by Michael Rass
The 2015 Red Ribbon Week kicked off on Friday. The annual drug awareness campaign began in 1985 in response to the brutal murder of DEA Agent Enrique “Kiki” Camarena. He had been working undercover in Mexico where his efforts helped discover a multimillion dollar narcotics manufacturing operation in Chihuahua.
Camarena’s identity became known to the Guadalajara cartel and drug lord Miguel Ángel Félix Gallardo, known as “the Godfather,” ordered Camarena’s kidnapping, torture, and murder.
After Kiki’s body was found, citizens in his California hometown started to wear red ribbons in his honor. It quickly became a symbol for efforts to reduce the demand of illegal drugs. Congressman Duncan Hunter and teacher David Dhillon launched “Camarena Clubs” in California high schools. In 1987, parent–teacher organizations in California, Illinois, and Virginia wore red ribbons in October and November. One year later, the National Family Partnership organized the first National Red Ribbon Week, proclaimed by the US Congress and chaired by First Lady Nancy Reagan.
The NFP has been mobilizing communities to educate young people and encourage participation in drug prevention activities ever since.
“Given the epidemic state of substance abuse among teens today, there could not be a more timely initiative for generating awareness around this issue,” said Scott Sowle, founder and executive director of Muir Wood Adolescent & Family Services, a leading teen substance abuse treatment program in Petaluma, CA. “That it grew out of such a terrible tragedy as the murder of a good man trying to stem the tide of drug trafficking to the US is a tribute to Kiki Camarena’s life and memory,” Sowle continued.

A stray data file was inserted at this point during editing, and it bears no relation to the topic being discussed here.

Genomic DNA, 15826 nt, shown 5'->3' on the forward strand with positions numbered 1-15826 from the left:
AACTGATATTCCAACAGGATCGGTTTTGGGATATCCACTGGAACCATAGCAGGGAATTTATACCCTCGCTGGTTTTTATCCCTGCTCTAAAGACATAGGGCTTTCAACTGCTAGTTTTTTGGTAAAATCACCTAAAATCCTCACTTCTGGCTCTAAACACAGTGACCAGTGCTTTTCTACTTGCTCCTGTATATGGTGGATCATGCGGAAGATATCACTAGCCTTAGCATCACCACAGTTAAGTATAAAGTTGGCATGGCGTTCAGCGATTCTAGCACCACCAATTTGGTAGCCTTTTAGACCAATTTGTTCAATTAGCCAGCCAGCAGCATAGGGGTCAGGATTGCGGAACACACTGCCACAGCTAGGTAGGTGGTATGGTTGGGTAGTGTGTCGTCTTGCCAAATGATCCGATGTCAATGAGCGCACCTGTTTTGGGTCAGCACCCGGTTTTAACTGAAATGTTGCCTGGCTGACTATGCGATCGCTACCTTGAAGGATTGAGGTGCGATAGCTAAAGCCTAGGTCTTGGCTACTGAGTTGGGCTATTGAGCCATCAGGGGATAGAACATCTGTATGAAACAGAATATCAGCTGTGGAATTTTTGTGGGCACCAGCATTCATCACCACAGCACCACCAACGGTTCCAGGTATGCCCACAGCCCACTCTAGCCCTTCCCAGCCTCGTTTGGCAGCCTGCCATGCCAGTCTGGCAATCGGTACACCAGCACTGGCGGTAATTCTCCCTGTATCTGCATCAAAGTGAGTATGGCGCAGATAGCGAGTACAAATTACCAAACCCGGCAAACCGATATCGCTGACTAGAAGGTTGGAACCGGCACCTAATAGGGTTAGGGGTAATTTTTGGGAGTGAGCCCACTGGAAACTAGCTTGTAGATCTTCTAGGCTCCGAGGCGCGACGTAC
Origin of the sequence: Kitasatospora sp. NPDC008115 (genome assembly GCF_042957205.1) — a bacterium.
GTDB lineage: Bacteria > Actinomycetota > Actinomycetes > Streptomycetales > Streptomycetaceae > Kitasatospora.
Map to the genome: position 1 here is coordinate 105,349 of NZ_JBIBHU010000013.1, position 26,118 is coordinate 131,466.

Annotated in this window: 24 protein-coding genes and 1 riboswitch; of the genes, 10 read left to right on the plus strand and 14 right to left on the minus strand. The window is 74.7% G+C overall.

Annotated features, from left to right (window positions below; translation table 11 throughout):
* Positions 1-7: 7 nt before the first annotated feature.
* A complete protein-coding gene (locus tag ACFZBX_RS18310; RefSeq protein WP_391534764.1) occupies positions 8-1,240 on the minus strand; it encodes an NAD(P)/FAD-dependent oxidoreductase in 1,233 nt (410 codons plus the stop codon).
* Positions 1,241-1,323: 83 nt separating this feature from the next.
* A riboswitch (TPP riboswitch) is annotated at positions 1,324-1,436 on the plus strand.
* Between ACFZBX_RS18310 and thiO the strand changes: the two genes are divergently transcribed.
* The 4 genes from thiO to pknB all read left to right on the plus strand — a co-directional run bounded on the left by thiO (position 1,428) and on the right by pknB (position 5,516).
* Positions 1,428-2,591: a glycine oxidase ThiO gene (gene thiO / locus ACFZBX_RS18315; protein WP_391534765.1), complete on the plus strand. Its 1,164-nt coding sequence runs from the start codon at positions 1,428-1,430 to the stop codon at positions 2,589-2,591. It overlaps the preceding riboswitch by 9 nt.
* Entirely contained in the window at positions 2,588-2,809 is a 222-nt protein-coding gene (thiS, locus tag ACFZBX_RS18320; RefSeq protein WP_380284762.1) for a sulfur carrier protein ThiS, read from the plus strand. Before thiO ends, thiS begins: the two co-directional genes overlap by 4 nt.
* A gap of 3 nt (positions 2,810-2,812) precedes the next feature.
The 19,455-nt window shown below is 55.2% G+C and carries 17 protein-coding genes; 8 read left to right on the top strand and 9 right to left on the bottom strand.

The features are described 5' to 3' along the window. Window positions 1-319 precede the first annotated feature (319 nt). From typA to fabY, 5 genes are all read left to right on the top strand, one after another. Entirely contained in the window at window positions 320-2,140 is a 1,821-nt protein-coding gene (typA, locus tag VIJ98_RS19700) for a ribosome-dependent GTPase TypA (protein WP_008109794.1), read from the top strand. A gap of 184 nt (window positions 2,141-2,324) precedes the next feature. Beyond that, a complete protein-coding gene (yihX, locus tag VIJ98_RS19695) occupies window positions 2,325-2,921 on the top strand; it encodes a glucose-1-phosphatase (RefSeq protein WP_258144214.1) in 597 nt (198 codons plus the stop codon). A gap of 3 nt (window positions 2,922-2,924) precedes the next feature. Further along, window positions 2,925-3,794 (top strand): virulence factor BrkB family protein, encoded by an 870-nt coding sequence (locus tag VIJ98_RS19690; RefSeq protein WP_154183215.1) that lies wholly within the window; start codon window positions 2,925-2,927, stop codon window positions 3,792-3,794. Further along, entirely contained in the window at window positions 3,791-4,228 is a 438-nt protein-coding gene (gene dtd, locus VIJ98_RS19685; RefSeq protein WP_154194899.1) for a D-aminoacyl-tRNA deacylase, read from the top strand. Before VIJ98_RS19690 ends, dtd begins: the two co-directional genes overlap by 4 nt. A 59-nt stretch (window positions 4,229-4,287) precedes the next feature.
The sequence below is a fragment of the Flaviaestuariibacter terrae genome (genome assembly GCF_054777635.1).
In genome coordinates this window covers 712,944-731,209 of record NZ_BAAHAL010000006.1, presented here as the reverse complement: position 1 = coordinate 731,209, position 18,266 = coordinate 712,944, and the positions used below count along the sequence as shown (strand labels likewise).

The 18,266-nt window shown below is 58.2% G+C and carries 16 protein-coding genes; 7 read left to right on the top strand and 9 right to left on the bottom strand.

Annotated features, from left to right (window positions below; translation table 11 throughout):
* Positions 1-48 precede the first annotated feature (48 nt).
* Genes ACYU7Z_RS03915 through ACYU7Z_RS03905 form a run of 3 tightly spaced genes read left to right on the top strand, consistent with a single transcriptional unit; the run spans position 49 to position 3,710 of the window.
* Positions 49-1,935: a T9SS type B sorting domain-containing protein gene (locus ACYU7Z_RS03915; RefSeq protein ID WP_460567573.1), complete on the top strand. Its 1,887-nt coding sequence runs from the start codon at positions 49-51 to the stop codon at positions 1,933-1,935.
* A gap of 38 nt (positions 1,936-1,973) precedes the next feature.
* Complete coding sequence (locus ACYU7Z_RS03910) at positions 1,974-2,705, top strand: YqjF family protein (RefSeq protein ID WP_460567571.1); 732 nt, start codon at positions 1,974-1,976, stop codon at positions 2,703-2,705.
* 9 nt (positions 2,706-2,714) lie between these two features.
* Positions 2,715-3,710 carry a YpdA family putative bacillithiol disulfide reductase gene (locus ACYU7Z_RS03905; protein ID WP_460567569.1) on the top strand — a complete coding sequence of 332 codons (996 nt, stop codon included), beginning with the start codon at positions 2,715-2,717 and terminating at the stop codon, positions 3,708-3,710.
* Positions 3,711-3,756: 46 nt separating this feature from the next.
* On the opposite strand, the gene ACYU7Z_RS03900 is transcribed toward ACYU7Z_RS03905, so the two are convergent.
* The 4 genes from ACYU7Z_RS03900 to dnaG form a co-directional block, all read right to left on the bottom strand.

This year, you are invited to take a five-part pledge “to be part of the creation of a drug-free America.”
Or you can send in your photo: students, schools, and families are invited to decorate homes or school buildings with the double looped red ribbon and the motto “Respect Yourself. Be Drug Free.” Entries will be accepted through November 3.
“It’s a fun and creative way for parents and schools to educate children about the dangers of drug use,” says NFP President Peggy Sapp.
And it can be part of talking honestly with kids about drugs and alcohol. Don’t forget: research shows that “kids who have conversations with their parents and learn a lot about the dangers of alcohol and drug use are 50 percent less likely to use alcohol and drugs than those who don’t have such conversations.”